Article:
DeConick asks first "Why does the literary dependence appeal NOT work?" and lists several reasons for rejecting appeals to literary dependence. I am partly in agreement here in that I am pretty wary of the term "literary dependence" in relation to Thomas and the Synoptics. The phrase can be taken to suggest that Thomas is a fundamentally derivative Gospel, and that the most important thing about it is its relation to the Synoptic Gospels. Given that only about half of Thomas has parallels with the Synoptics, we need to hold open the possibility that the most important thing about Thomas is not the Synoptic parallel material but the non-Synoptic material. Perhaps it is in that 50% that we will learn most about Thomas. My preference, therefore, is to move the terminology away from "dependence" or "independence" and instead to talk about "familiarity" or otherwise. The term "familiarity" allows us to ask the question whether Thomas knows the Synoptic Gospels without prejudging the extent of their influence on his thinking.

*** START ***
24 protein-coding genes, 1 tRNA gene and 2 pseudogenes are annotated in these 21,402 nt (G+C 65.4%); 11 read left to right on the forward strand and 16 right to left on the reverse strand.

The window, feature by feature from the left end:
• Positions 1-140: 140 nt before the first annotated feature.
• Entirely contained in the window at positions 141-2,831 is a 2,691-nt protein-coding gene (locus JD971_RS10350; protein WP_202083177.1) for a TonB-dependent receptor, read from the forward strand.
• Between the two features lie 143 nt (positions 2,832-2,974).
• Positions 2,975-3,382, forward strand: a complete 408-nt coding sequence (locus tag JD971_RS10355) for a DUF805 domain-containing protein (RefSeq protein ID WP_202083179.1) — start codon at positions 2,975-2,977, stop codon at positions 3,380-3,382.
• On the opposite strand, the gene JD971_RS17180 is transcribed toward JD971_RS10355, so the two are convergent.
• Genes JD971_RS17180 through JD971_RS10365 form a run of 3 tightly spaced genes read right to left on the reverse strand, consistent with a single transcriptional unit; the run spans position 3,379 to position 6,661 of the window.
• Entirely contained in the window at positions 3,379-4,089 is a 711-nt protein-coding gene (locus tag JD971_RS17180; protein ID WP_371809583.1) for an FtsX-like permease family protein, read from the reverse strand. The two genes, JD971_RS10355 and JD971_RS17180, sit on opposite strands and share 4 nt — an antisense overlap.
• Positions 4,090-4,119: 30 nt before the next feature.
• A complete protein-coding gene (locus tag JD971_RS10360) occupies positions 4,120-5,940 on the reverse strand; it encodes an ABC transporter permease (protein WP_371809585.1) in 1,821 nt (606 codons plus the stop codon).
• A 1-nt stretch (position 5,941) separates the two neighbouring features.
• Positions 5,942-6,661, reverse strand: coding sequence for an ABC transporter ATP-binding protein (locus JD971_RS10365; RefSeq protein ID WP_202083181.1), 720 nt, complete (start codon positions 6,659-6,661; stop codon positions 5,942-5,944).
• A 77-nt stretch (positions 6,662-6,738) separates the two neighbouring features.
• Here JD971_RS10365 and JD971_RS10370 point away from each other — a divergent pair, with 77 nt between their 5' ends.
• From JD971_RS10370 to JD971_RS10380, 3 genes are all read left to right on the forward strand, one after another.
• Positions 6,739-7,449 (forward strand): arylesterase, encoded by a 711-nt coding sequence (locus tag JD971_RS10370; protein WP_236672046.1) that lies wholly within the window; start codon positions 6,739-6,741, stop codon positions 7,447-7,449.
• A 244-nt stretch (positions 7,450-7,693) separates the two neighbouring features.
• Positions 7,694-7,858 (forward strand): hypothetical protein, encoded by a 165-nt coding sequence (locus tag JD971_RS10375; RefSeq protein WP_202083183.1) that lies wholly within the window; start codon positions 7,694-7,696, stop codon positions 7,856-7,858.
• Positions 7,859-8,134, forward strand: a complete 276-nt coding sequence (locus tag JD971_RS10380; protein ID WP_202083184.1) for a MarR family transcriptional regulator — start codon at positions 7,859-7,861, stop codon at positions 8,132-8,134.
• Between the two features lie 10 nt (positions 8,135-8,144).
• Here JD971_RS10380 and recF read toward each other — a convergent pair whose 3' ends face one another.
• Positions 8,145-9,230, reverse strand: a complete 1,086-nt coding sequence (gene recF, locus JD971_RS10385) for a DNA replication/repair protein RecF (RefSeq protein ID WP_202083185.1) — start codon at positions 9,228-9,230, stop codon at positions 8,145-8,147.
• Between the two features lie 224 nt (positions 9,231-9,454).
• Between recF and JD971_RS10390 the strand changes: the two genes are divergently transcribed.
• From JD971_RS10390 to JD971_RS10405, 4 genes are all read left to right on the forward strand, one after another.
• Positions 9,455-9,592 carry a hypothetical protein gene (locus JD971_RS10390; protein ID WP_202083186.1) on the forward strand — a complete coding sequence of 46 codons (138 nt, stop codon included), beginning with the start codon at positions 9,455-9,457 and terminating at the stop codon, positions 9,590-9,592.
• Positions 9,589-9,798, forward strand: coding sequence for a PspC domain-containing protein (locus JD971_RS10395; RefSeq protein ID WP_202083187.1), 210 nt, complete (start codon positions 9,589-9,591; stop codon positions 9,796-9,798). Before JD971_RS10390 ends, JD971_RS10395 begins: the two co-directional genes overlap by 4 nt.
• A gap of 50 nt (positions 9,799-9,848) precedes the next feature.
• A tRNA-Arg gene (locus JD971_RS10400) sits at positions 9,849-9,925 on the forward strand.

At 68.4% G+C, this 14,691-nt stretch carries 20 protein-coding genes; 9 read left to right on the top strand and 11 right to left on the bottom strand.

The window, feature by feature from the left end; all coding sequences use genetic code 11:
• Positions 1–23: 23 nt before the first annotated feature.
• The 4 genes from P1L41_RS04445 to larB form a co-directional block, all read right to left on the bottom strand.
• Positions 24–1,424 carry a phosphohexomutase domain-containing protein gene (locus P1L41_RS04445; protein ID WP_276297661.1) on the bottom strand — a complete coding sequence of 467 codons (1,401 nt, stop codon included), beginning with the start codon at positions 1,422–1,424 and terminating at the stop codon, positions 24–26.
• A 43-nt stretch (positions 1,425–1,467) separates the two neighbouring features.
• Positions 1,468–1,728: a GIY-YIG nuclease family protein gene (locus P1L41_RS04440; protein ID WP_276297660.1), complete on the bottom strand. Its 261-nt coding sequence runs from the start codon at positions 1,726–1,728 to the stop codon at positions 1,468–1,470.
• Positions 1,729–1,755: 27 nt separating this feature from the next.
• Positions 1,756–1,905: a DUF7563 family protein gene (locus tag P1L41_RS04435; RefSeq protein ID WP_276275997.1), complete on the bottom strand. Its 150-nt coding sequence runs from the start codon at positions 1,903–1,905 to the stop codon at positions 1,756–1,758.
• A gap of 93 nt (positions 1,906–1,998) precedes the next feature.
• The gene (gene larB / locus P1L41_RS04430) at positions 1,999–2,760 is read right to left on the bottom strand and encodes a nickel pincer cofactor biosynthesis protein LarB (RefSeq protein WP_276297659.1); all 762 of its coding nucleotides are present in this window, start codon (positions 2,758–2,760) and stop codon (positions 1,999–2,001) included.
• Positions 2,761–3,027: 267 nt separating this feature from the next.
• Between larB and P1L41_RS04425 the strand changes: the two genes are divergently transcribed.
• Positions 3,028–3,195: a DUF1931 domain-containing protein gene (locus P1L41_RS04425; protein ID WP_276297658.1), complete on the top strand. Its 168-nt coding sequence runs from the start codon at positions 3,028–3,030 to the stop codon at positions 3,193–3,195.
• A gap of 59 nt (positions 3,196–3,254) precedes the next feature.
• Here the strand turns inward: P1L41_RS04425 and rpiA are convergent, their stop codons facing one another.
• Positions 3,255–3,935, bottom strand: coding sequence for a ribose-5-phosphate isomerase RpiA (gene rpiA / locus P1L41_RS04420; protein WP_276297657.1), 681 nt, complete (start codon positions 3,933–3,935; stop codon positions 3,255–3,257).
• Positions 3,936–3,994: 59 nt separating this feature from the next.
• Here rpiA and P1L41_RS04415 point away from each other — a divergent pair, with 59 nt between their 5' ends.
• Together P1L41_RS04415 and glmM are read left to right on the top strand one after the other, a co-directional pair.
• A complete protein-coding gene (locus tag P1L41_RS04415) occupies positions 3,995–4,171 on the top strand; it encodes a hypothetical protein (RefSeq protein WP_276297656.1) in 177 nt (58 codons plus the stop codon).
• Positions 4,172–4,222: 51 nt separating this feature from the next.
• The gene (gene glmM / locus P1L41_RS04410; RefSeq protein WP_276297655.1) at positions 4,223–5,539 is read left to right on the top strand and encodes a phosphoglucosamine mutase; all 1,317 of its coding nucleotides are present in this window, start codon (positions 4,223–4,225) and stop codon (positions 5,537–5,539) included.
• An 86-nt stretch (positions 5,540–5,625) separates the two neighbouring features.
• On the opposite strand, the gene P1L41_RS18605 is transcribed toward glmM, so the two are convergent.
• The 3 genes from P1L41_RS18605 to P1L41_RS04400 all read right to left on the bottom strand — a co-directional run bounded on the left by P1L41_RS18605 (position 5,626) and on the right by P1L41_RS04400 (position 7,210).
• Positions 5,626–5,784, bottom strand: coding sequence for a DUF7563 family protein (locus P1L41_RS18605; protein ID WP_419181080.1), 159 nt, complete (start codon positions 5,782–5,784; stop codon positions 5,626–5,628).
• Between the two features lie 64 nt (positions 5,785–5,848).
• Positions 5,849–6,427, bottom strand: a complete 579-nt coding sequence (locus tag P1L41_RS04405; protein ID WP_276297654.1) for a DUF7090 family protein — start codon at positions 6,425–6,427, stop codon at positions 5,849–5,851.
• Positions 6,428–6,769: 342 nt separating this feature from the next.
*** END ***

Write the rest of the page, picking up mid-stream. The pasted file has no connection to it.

Now, in relation to those parallels, of course the existence of those parallels in themselves demonstrates nothing about familiarity or otherwise (DeConick's first subheading). The key question is whether or not the parallels in question show evidence of Synoptic redaction (DeConick's second subheading). Here, DeConick comments on the proposition "Thomas contains parallels that have Synoptic 'redactional traces'" with the following: